Physicians' experience with surrogate decision making for hospitalized adults

Alexia M. Torke, Mark Siegler, Anna Abalos, Rachael M. Moloney, G. Caleb Alexander

Research output: Contribution to journalArticle

27 Citations (Scopus)

Abstract

Background: Hospitalized patients frequently lack decision-making ability, yet little is known about physicians' approaches to surrogate decision making. Objective: To describe physicians' experiences with surrogate communication and decision making for hospitalized adults. Design: Cross-sectional written survey. Participants: Two hundred eighty-one physicians who recently cared for adult inpatients in one academic and two community hospitals. Measurements: Key features of physicians' most recent surrogate decision-making experience, including the nature of the decision, the physician's reaction, physician-surrogate communication and physician-surrogate agreement about the best course of action. Results: Nearly three fourths of physicians (73%, n = 206) had made a major decision with a surrogate during the past month. Although nearly all patients (90%) had a surrogate, physicians reported trouble contacting the surrogate in 21% of cases. Conflict was rare (5%), and a majority of physicians agreed with surrogates about the medical facts (77%), prognosis (72%) and best course of action (65%). After adjustment for patient, physician and decision characteristics, agreement about the best course of action was more common among surrogates for older patients [prevalence ratio (PR) = 1.17 for each decade; 95% confidence interval (CI) 1.02-1.31], ICU patients (PR = 1.40; CI 1.14-1.51) and patients who had previously discussed their wishes (PR = 1.60; CI 1.30-1.76), and less common when surrogates were difficult to contact (PR = 0.59; CI 0.29-0.92) or when the physician self-identified as Asian (PR = 0.60; CI 0.30-0.94). Conclusion: Surrogate decision making is common among hospitalized adults. Physician-surrogate decision making may be enhanced if patients discuss their preferences in advance and if physician contact with surrogate decision makers is facilitated.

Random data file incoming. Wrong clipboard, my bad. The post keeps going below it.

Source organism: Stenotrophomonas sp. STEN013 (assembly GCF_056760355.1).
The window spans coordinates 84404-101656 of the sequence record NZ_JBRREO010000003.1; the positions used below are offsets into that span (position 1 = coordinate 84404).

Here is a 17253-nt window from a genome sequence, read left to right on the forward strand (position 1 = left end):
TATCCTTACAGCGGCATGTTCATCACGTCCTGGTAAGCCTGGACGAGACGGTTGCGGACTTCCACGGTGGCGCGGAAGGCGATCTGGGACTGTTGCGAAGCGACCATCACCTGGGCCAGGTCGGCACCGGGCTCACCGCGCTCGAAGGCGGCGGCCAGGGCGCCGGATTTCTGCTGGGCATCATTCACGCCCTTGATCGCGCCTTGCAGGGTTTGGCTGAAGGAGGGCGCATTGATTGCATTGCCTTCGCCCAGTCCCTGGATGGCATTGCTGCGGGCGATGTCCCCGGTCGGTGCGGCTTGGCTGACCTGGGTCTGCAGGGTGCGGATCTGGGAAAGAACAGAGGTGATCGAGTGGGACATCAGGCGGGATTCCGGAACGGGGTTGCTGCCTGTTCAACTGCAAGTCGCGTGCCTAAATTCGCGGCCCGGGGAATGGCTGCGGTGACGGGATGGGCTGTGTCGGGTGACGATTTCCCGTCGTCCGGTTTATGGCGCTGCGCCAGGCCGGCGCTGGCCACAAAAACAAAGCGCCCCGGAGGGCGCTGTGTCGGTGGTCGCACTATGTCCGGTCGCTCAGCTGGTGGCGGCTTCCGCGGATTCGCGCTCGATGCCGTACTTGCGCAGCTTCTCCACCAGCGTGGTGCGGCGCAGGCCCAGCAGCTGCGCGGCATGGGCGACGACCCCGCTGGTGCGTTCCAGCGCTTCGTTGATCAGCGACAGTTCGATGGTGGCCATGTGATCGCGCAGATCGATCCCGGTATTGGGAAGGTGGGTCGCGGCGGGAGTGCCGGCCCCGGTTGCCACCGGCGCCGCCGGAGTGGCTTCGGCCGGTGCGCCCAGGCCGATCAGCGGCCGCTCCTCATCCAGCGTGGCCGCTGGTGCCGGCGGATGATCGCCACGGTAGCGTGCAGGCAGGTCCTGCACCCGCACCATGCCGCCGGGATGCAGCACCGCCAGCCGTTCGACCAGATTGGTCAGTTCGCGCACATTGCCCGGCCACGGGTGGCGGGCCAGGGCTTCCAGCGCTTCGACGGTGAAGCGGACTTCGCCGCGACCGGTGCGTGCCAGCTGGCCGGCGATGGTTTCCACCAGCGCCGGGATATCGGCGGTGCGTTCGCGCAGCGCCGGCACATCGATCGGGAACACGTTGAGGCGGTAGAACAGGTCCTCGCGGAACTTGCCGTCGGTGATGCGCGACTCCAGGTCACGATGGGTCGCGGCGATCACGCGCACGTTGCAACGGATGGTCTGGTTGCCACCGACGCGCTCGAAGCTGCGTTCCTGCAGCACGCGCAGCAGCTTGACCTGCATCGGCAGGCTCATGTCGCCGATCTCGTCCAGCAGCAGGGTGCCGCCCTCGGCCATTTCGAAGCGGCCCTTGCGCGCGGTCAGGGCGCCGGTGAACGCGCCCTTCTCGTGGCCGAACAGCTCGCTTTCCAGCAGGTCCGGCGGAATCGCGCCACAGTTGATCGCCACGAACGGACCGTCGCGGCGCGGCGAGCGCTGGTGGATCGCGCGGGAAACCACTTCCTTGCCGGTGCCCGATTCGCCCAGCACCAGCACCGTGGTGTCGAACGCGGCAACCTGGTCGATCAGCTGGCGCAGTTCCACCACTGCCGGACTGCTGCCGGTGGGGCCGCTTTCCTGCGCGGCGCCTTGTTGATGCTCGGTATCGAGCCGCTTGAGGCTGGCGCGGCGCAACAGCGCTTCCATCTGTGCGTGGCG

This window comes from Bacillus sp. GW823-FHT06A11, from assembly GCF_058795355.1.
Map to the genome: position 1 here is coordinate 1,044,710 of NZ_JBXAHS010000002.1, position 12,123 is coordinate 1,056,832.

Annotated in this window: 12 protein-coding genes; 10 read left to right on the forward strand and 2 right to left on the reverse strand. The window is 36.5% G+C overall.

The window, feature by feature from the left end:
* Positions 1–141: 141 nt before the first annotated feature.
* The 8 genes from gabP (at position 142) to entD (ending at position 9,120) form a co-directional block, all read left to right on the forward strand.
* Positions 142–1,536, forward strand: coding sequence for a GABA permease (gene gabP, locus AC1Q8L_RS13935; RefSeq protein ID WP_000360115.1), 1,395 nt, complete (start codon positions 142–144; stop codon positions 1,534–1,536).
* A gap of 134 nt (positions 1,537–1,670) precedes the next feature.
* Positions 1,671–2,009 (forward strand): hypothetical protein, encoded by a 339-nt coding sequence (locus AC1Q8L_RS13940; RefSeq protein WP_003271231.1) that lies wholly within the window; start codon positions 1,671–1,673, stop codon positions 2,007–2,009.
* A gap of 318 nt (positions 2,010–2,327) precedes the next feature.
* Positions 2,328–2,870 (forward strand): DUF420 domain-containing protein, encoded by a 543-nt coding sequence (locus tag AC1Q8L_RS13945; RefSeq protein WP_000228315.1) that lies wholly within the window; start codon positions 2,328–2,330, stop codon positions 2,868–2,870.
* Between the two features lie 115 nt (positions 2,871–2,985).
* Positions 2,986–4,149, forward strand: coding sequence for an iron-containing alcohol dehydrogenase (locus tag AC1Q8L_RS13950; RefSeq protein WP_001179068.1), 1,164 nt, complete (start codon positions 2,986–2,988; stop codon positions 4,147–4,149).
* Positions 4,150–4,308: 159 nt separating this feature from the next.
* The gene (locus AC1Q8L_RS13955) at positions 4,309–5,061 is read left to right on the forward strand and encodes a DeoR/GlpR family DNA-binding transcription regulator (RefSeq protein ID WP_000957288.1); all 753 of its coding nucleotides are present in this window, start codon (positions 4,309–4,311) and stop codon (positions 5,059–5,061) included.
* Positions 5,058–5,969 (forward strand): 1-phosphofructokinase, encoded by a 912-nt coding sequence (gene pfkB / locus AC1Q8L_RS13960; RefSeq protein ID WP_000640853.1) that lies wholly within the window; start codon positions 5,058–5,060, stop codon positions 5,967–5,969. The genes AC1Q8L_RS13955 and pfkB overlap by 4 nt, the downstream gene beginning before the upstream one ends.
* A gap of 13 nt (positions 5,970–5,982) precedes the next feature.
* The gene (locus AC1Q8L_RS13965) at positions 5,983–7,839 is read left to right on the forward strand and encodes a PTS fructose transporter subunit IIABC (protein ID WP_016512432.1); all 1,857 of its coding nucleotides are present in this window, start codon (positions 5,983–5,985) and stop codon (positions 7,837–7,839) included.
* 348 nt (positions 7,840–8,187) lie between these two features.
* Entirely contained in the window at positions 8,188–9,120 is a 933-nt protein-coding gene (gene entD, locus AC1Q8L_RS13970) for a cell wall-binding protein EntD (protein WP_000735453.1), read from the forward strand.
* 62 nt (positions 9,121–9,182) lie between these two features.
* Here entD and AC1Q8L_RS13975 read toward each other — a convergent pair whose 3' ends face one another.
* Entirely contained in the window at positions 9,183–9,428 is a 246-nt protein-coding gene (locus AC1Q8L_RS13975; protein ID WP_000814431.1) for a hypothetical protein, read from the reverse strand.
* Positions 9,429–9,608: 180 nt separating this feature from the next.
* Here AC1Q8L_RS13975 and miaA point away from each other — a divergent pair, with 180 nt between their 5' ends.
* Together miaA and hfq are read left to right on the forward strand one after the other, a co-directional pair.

Original languageEnglish (US)
Pages (from-to)1023-1028
Number of pages6
JournalJournal of general internal medicine
Volume24
Issue number9
DOIs
StatePublished - Sep 1 2009

Fingerprint

Decision Making
Physicians
Confidence Intervals
Communication
Aptitude
Community Hospital
Inpatients
Cross-Sectional Studies

Keywords

  • Communication
  • Decision making
  • Ethics
  • Proxy

ASJC Scopus subject areas

  • Internal Medicine

Cite this

Physicians' experience with surrogate decision making for hospitalized adults. / Torke, Alexia M.; Siegler, Mark; Abalos, Anna; Moloney, Rachael M.; Alexander, G. Caleb.

In: Journal of general internal medicine, Vol. 24, No. 9, 01.09.2009, p. 1023-1028.

Research output: Contribution to journalArticle

Torke, Alexia M. ; Siegler, Mark ; Abalos, Anna ; Moloney, Rachael M. ; Alexander, G. Caleb. / Physicians' experience with surrogate decision making for hospitalized adults. In: Journal of general internal medicine. 2009 ; Vol. 24, No. 9. pp. 1023-1028.
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abstract = "Background: Hospitalized patients frequently lack decision-making ability, yet little is known about physicians' approaches to surrogate decision making. Objective: To describe physicians' experiences with surrogate communication and decision making for hospitalized adults. Design: Cross-sectional written survey. Participants: Two hundred eighty-one physicians who recently cared for adult inpatients in one academic and two community hospitals. Measurements: Key features of physicians' most recent surrogate decision-making experience, including the nature of the decision, the physician's reaction, physician-surrogate communication and physician-surrogate agreement about the best course of action. Results: Nearly three fourths of physicians (73{\%}, n = 206) had made a major decision with a surrogate during the past month. Although nearly all patients (90{\%}) had a surrogate, physicians reported trouble contacting the surrogate in 21{\%} of cases. Conflict was rare (5{\%}), and a majority of physicians agreed with surrogates about the medical facts (77{\%}), prognosis (72{\%}) and best course of action (65{\%}). After adjustment for patient, physician and decision characteristics, agreement about the best course of action was more common among surrogates for older patients [prevalence ratio (PR) = 1.17 for each decade; 95{\%} confidence interval (CI) 1.02-1.31], ICU patients (PR = 1.40; CI 1.14-1.51) and patients who had previously discussed their wishes (PR = 1.60; CI 1.30-1.76), and less common when surrogates were difficult to contact (PR = 0.59; CI 0.29-0.92) or when the physician self-identified as Asian (PR = 0.60; CI 0.30-0.94). Conclusion: Surrogate decision making is common among hospitalized adults. Physician-surrogate decision making may be enhanced if patients discuss their preferences in advance and if physician contact with surrogate decision makers is facilitated.",
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